21 June 2008

Anyone remember/know about Sayyid Qutb? This fundamentalist Muslim, a guy whose writings still inspire Al Qaeda, spent time in Colorado in 1949, and what he saw in rural, conservative Greeley, Colorado appalled him. That men and women square-danced together at church socials was high on his list of degenerate horrors, of course. But something else set him off too.


Yup. Green, clipped, neat, water-wasting, useless American lawns. Don’t believe me? Click on the LAWNS link.

Now, Qutb’s writings scare the daylights out of me, but I have to admit that I’m with him on lawns in dry climates.

So I smiled a bit when I read this 6/20/08 article: “High Gasoline Prices Changing Lawn-mowing Habits”

Were he alive, Qutb might shake a copy of In the Shade of the Koran in the air and then happily offer up an extra prayer or two.

Me, I’m just thinking about American conformity and waste. I mean WHY must almost everyone feel an obligation to put in a bluegrass lawn, no matter what the price in time, water, and gasoline? Did I mention fossil fuel-based fertilizers and chemical crap to suppress heartier vegetation?

And then there’s that little problem of riding lawn mower engines producing something like 12 times the CO2 of those in cars.

So, I HATE bluegrass lawns. I especially HATE misplaced bluegrass lawns.

They don’t belong in Colorado. Bluegrass belongs in the Blue Grass State–in horse pastures. Buffalo grass belongs in Colorado. Blue grama belongs in Colorado. Many other lovely, indigenous, low growing, water thrifty grasses belong in Colorado. I mow my Prairie Project in March and use the grass cuttings as mulch on my vegetable gardens where the grass and wildflowers sprout along with my tomatoes and peppers.

So I’ll wave my copy of Organic Gardening and say it:

Death to infidel lawns!


Marry Me, Maureen Dowd

19 June 2008

Brilliant opinion piece in today’s New York Times by Maureen Dowd.  Among the best lines is her closer: 

If there’s one thing W. and Cheney have proved, beyond a sliver of a shadow of a doubt, it’s that at least two white-guy Methodists are not capable of self-government.

Sad news here:

the historian Simon Schama did not repeat his 2006 assessment that the president was an “absolute [expletive] catastrophe” or his analysis that long before Mr. Bush’s militant missionary work in the Middle East, Europe had regarded the moral rhetoric of America as a cover for self-interest.

To enjoy Dowd’s liberal use of words like poodle, warmonger, pit bull, the “Colgate Moment” and more, click on

Scolds, ’tis good to laugh.


The Handbasket Report

18 June 2008

Looks like we just pulled the “Advance to Go” card.

We keep misunderestimating climate change.

Get your tickets now for the global stock and credit crash.

The Four Horsemen want supper. Add your disasters to the basket below.

(Hat tips to The Automatic Earth and The Project for PostApocology.)

Not so dry facts

17 June 2008


# One corn plant needs 54 gallons per season.
# One milk cow needs 5,475 gallons per year.
# One horse needs 3,650 gallons per year.
# One hog needs 1,500 gallons per year.
# One acre of sugar beets needs 651,702 gallons per season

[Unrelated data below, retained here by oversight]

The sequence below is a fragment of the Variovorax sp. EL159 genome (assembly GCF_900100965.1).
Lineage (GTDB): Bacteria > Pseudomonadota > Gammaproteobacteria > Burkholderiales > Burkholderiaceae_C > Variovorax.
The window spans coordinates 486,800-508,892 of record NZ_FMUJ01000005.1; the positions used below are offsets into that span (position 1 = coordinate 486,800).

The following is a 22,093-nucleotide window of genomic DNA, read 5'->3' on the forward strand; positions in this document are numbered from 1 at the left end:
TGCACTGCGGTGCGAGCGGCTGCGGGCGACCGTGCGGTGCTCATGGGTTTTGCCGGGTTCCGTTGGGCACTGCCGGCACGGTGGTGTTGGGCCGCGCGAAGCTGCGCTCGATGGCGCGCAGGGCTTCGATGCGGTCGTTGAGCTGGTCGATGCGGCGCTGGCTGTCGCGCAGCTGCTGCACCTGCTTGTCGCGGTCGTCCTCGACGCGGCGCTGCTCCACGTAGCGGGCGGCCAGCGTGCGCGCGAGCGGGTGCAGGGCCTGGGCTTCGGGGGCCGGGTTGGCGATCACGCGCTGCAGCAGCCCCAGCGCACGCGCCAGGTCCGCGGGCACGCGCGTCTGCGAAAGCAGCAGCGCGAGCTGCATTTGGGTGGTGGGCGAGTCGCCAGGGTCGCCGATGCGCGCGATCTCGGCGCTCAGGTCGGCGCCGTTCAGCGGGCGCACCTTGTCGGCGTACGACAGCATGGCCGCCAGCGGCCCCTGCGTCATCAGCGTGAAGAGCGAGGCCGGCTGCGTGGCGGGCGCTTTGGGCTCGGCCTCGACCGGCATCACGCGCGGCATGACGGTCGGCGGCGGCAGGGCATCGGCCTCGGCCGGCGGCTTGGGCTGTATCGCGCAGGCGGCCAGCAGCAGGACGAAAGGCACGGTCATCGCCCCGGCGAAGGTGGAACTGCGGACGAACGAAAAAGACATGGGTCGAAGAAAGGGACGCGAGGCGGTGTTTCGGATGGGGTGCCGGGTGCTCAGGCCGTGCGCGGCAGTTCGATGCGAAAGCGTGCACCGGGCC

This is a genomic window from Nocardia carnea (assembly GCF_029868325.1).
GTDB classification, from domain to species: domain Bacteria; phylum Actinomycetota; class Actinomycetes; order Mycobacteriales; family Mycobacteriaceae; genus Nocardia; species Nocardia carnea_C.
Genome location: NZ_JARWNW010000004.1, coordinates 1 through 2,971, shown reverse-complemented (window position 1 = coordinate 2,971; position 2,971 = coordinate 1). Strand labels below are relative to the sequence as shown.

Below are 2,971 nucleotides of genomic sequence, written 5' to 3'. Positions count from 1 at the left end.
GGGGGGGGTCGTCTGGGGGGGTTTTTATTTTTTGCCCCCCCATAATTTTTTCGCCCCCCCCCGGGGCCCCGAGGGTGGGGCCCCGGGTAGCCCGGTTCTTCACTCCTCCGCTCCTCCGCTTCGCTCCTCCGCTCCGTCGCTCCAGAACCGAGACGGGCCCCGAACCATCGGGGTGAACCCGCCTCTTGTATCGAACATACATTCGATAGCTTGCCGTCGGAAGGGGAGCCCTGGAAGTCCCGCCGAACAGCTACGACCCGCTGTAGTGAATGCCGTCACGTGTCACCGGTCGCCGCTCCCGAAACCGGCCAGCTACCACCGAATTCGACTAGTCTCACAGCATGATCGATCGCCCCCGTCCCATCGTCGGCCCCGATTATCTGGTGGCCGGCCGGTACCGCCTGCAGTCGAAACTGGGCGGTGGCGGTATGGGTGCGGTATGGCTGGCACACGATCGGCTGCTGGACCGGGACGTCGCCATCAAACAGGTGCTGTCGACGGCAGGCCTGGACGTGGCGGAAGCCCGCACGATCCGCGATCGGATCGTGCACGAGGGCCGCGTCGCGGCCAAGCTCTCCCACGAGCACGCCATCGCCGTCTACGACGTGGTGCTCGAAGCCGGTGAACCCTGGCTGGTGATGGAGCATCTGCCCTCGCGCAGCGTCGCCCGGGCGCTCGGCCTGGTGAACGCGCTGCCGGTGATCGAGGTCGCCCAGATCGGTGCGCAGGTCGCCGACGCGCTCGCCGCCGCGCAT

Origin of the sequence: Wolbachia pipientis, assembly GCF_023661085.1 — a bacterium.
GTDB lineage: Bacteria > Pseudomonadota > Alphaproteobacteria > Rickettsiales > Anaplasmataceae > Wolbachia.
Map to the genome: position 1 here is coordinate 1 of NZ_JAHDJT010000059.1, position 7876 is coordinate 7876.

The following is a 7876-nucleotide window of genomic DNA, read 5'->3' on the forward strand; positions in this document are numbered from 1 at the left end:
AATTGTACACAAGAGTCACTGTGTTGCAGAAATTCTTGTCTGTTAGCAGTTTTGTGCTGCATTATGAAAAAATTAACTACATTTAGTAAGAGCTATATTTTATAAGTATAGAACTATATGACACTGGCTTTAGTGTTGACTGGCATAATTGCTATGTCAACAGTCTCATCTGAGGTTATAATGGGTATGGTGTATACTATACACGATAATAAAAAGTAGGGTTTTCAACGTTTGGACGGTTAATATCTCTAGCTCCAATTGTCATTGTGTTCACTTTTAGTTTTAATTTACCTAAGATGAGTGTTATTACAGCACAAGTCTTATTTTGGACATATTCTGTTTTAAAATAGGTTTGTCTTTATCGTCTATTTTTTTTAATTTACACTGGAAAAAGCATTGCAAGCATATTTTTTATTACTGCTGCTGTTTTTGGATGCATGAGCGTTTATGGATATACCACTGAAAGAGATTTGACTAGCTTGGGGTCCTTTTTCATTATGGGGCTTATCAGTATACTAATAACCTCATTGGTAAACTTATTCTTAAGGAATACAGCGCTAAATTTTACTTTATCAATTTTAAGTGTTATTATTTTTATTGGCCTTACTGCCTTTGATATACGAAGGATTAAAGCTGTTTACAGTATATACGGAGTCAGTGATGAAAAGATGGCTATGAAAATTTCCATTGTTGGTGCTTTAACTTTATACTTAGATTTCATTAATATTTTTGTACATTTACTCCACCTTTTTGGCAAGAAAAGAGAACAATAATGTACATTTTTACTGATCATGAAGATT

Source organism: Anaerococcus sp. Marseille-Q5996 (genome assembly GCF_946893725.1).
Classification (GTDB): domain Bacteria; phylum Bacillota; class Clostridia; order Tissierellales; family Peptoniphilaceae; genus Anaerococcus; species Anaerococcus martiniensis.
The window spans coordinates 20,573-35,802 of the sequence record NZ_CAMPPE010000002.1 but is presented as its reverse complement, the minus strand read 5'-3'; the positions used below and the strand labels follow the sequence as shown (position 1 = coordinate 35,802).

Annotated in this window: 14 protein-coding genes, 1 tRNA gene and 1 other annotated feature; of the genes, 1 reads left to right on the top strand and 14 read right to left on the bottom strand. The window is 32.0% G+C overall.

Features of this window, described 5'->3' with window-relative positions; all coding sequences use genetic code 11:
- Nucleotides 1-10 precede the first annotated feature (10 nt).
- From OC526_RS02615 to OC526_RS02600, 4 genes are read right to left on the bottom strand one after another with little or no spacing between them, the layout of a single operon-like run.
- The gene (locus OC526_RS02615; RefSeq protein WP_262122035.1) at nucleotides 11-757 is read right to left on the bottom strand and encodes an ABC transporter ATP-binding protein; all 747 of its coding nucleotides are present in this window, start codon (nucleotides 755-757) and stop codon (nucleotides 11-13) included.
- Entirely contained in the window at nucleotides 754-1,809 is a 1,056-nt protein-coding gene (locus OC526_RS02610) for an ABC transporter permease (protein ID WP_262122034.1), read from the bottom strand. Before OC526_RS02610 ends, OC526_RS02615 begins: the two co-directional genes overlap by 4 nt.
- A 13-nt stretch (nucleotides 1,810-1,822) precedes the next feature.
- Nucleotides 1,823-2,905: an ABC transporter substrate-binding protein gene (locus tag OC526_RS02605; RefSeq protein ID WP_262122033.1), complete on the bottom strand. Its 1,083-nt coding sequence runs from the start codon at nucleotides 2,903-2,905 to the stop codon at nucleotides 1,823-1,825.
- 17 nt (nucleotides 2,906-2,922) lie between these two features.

# One acre of alfalfa needs 488,776 gallons per season.
# One human being in a municipality needs 54,750 gallons per year.
(But this includes average city uses including industrial, commercial, fire fighting, etc.)
# One human being in the country needs 12,000 gallons per year.


Freedom’s Just Another Word

17 June 2008

…for nothing left to say,” indicates Maureen Down in an editorial in the NY Times this date.  She noted in her opening graphs for the op-ed piece that the Euros (especially the French) are soooooo over GW Bush, and have already annointed Obama as the new Commander in Chief.  I particulary enjoyed a few lines of her piece, to wit:

The word “elite” is not a pejorative here; it’s a compliment. It does not occur to Parisians that Americans will choose the old, white-haired one if they can have the cool, skinny one with the Ray-Bans, John le Carré novels, chic wife and secret cigarettes.


In Old Europe, they’ve moved on, assuming that the American president has done all the damage that he can do. The blazing hostility toward W. has faded to indifference and a sort of fatigued perplexity about how les imbeciles de regime cowboy got into office, and how America could have put the world through all this craziness.

All that (and more–go to if you have a NY Times online sub) being said, my hair roots continue itching.  It ain’t over until it’s over, and, like the receding waters of the Cedar River, the detritus, poison, and threats to health and harmony engendered by le Bush et al. will linger long after the mud dries.  And though in the next regime (assuming Obama) we and the power wielders in high places will not have to endure jaunty observances like, “Your Eminence, you’re looking good” (to the Pope), we have endured eight years of plutocracy and cronyism whose outcomes will reverberate for generations.

On my way to work this a.m. (I drove, sigh), I remembered, again, growing up in li’l old Denver when the skies over the Rockies shone brilliant blue and one could breathe without sneezing.  Not merely a childhood experience, but the truth.  And I breathed a prayer of thanks to all the gods I do and do not believe in that I had the great good fortune to have experienced a couple of decades of camping and being able to drink the water, hiking and not worrying about an unlocked car in the parking lot, walking after midnight without fear of muggers, and on ad nauseum.  Though the downfall of Western Civilization can’t be laid solely at Bush’s feet, the legacy of abuse and misuse will certainly kill us all.  Oh well–we are going to die anyway, right?  Heard recently, “On the road to Armageddon, I’ll pick you up and we can chew on veggie wraps as we carpool in our Prius to meet infinity.”